Whether vaccinated or not, having at least four disease risk factors put adults hospitalized due to COVID-19 at higher risk for critical outcomes, according to a 10-state study from the Centers for Disease Control and Prevention’s (CDC’s) VISION Network. The study describes the characteristics of adults hospitalized with COVID-19 from June 2021 through March 2023 and enumerates their risk factors for critical outcomes, defined as intensive care unit (ICU) admission and/or in-hospital death.
It is not uncommon for older adults hospitalized for COVID-19 to have four or more of these disease risk factors. The study authors note that this suggests that overall frailty may play a large role in susceptibility to critical disease regardless of vaccine status.
The majority of hospitalizations which resulted in ICU admission or death, regardless of vaccination status, were among male or female patients with multiple disease risk factors across multiple organ systems. Disease risk factors include hypertension, all types of diabetes, heart disease, chronic obstructive pulmonary disease (COPD), kidney disease, obesity, dementia and other long-term conditions.
Data from statewide immunization information systems, electronic health records and insurance claims of 60,488 individuals aged 18 or older from 10 states, who were hospitalized with COVID-19 across periods of Delta predominance to the post-BA.4/BA.5 period were analyzed.
From summer 2021 to spring 2023, the epidemiology of COVID-19 changed markedly. The researchers determined that the proportion of adults hospitalized with COVID-19 who experienced critical outcomes decreased with time, as did their hospital lengths of stay. Over the same time period the median patient age increased from 60 to 75 years.
“This is one of the first studies to examine and describe how the characteristics of seriously ill COVID-19 patients and the risk factors associated with those hospitalizations changed over time,” said study co-author Shaun Grannis, M.D., M.S., Regenstrief Institute vice president for data and analytics and a professor at Indiana University School of Medicine. “Our findings provide insight into factors that influence outcomes for hospitalized patients and can help us be alerted to those potential risks, so we can pay special attention to the most at-risk individuals.”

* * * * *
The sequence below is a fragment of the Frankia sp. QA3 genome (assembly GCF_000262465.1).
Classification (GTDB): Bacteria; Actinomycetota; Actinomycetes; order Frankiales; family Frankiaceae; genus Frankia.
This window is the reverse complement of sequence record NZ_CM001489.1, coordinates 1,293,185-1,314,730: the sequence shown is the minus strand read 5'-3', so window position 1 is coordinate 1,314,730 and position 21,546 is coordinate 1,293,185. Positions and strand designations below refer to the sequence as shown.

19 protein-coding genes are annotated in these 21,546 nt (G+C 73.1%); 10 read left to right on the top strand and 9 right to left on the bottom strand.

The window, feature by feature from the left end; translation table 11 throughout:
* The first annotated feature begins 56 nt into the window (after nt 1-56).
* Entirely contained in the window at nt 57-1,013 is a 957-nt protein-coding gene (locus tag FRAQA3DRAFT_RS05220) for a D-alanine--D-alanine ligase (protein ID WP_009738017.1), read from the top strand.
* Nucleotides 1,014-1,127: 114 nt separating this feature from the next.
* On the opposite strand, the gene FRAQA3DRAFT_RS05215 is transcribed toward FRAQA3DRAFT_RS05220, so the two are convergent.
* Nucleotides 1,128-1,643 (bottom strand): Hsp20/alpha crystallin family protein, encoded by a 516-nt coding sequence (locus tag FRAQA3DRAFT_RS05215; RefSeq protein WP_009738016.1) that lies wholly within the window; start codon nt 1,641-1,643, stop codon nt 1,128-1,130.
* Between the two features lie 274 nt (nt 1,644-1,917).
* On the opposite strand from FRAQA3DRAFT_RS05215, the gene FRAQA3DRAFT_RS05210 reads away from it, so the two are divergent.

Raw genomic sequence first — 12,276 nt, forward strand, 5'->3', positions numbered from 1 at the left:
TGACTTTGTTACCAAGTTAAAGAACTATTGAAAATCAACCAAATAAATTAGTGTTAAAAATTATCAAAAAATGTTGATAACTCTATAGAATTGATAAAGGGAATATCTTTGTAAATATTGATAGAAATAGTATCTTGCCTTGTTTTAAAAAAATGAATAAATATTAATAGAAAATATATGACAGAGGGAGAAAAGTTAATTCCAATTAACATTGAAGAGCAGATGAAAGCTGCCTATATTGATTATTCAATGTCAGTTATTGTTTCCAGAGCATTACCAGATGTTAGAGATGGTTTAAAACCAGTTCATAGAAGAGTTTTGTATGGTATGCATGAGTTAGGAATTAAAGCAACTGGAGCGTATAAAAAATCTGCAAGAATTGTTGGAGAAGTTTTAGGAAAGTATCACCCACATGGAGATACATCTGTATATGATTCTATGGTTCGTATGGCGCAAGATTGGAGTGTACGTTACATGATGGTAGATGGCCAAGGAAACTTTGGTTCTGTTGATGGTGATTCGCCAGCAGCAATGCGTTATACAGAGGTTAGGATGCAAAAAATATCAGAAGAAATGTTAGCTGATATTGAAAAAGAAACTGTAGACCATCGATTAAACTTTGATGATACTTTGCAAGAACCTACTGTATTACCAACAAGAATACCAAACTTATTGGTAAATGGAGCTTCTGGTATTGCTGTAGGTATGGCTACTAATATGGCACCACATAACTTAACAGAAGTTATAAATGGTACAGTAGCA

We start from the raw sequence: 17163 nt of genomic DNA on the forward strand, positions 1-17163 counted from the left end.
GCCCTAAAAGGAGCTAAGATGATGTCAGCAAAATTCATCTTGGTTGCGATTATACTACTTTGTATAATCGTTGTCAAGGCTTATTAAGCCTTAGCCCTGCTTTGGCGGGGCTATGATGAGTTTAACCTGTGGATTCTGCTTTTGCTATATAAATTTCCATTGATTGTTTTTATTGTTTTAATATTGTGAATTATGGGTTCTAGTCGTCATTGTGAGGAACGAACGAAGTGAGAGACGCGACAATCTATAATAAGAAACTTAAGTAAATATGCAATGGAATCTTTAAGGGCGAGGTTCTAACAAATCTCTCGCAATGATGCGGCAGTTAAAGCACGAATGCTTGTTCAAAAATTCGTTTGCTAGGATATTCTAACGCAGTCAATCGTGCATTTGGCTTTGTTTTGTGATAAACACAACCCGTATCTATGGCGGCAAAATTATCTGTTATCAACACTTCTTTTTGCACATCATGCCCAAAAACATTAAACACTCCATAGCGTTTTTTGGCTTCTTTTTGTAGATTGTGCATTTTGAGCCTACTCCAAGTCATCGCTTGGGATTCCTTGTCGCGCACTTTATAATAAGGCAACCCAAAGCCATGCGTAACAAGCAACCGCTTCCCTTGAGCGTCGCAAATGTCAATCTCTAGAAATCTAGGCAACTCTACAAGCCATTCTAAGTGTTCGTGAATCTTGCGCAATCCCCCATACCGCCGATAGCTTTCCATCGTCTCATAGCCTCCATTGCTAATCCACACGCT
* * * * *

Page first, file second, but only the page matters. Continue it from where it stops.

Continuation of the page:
Vaccinated individuals, age 65 or older or with four or more underlying chronic medical conditions, were 1.7 times as likely to have a critical outcome. Unvaccinated individuals, age 65 or older or with four or more underlying medical conditions, were 2.3 times as likely to have a critical outcome. Both tendencies are in comparison to younger individuals or those with fewer than four disease risk factors.
“The number of patients hospitalized due to COVID-19 infection has decreased over time for a variety of reasons, including vaccination and natural immunity acquired due to past infection, advances in medical care as well as the severity of variants. But the virus hasn’t gone away and it’s important to note that people are still being infected or reinfected and are being hospitalized,” said study co-author Brian Dixon, Ph.D., MPA, interim director of the Center for Biomedical Informatics at Regenstrief Institute.
“Our analysis shows that the people hospitalized for COVID who are at higher risk of an ICU stay or even an in-hospital death tend to be older and sicker with underlying conditions, some of which may be undiagnosed. If you are or have family members who are at higher risk, you and your family members should stay up to date on vaccinations and avoid spreading the disease with vulnerable members.”
“Clinical epidemiology and risk factors for critical outcomes among vaccinated and unvaccinated adults hospitalized with COVID-19—VISION Network, 10 States, June 2021-March 2023” is published in Clinical Infectious Diseases.
Eric P Griggs et al, Clinical epidemiology and risk factors for critical outcomes among vaccinated and unvaccinated adults hospitalized with COVID-19—VISION Network, 10 States, June 2021–March 2023, Clinical Infectious Diseases (2023). DOI: 10.1093/cid/ciad505
Clinical Infectious Diseases
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